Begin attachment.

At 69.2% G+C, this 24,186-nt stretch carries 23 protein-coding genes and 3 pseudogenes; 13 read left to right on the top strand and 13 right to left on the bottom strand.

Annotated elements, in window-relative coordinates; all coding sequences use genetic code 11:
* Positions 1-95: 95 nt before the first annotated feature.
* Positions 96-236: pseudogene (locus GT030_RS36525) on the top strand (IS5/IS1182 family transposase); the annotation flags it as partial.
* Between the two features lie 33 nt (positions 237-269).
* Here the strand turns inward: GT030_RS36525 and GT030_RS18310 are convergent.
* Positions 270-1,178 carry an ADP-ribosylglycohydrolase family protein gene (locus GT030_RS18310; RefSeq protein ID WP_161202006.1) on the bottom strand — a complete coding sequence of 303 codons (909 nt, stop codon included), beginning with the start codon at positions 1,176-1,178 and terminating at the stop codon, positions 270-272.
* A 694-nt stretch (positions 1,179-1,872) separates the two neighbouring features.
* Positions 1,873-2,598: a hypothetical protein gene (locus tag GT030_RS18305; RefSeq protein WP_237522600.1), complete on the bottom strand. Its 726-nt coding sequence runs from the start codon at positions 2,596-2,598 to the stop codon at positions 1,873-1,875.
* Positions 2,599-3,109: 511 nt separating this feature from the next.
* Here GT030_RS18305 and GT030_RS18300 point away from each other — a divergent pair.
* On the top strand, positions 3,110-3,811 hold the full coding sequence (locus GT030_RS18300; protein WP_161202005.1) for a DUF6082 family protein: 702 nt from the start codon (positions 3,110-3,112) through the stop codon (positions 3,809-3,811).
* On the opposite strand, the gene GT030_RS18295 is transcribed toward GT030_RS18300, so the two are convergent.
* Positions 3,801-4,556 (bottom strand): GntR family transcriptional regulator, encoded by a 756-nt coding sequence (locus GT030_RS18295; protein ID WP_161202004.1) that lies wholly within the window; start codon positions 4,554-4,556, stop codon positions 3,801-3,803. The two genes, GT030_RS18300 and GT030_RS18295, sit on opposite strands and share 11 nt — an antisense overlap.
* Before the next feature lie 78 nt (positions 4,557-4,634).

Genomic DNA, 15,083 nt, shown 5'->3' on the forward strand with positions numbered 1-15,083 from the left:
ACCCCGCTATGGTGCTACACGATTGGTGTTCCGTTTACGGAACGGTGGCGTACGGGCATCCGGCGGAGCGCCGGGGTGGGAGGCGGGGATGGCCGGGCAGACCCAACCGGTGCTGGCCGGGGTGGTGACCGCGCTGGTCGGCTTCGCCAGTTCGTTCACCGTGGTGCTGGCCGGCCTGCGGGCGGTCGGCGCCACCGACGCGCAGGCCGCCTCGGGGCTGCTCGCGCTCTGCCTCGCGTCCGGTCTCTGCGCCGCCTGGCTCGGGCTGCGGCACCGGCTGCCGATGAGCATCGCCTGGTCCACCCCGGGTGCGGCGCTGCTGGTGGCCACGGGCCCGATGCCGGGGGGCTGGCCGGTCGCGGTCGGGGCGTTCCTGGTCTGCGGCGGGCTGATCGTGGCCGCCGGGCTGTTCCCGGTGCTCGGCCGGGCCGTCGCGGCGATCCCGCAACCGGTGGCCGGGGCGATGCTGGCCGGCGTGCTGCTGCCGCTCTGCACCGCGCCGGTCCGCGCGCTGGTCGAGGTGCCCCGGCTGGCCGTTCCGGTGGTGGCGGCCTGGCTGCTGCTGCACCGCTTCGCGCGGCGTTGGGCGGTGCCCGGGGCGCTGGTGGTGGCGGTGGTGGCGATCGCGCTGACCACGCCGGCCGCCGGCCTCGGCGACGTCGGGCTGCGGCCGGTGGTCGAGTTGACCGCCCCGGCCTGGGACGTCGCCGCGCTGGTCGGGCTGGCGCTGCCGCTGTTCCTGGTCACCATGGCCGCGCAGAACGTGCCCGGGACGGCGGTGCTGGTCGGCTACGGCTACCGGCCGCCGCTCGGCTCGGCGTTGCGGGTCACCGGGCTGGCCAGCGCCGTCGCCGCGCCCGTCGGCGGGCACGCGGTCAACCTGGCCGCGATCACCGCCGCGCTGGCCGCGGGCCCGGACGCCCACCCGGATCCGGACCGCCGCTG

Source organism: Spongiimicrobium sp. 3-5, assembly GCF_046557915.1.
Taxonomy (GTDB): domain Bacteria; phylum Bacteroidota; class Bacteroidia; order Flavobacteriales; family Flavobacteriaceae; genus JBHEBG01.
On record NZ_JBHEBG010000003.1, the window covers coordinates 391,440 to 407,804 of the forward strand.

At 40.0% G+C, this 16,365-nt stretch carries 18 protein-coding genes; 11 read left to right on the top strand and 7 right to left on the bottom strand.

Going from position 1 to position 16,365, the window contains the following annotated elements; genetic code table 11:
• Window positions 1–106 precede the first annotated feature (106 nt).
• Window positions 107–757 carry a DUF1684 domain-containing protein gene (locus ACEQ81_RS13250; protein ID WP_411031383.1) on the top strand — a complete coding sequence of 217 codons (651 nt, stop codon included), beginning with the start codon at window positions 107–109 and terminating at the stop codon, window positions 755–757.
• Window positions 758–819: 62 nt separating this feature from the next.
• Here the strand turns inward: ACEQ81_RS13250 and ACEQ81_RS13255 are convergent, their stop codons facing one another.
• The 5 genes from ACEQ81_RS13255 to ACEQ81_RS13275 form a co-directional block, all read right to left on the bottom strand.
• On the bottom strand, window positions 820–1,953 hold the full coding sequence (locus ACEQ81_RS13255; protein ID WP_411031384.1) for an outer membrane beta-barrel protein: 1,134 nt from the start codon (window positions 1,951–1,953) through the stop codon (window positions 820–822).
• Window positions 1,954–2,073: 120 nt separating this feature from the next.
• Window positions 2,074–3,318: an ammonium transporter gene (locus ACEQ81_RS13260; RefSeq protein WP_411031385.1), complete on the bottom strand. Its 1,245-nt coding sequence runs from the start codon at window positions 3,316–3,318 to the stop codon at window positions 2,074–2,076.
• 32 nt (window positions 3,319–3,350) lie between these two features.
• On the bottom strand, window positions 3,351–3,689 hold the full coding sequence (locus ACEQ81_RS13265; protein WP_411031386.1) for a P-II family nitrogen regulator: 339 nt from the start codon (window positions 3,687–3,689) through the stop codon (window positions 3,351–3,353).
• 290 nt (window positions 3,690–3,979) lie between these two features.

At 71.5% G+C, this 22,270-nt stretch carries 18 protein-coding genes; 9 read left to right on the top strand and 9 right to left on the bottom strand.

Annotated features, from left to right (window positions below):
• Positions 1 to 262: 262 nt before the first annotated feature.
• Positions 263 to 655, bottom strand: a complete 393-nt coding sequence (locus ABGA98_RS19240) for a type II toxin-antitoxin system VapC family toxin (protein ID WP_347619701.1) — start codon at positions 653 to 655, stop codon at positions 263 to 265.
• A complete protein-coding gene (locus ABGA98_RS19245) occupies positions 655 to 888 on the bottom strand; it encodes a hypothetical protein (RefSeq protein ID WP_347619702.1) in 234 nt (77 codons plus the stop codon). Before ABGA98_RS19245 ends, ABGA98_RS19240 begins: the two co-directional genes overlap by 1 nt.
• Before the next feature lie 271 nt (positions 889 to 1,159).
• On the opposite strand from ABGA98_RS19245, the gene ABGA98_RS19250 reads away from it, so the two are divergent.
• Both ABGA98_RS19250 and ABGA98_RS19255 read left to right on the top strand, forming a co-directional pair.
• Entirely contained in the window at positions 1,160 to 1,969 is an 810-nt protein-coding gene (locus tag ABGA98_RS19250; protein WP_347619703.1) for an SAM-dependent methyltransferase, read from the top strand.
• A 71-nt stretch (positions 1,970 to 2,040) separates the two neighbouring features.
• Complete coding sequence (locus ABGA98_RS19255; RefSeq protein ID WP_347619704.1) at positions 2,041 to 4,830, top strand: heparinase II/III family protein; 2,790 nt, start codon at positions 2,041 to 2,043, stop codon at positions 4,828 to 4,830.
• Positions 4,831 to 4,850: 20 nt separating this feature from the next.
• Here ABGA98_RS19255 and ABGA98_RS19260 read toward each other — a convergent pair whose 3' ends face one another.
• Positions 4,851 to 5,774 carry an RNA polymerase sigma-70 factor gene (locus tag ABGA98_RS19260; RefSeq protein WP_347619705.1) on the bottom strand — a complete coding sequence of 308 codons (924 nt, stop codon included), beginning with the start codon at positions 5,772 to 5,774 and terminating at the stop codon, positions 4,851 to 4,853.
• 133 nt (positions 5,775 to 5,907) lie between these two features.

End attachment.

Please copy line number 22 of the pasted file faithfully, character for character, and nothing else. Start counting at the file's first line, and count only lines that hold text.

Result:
Going from position 1 to position 16,365, the window contains the following annotated elements; genetic code table 11: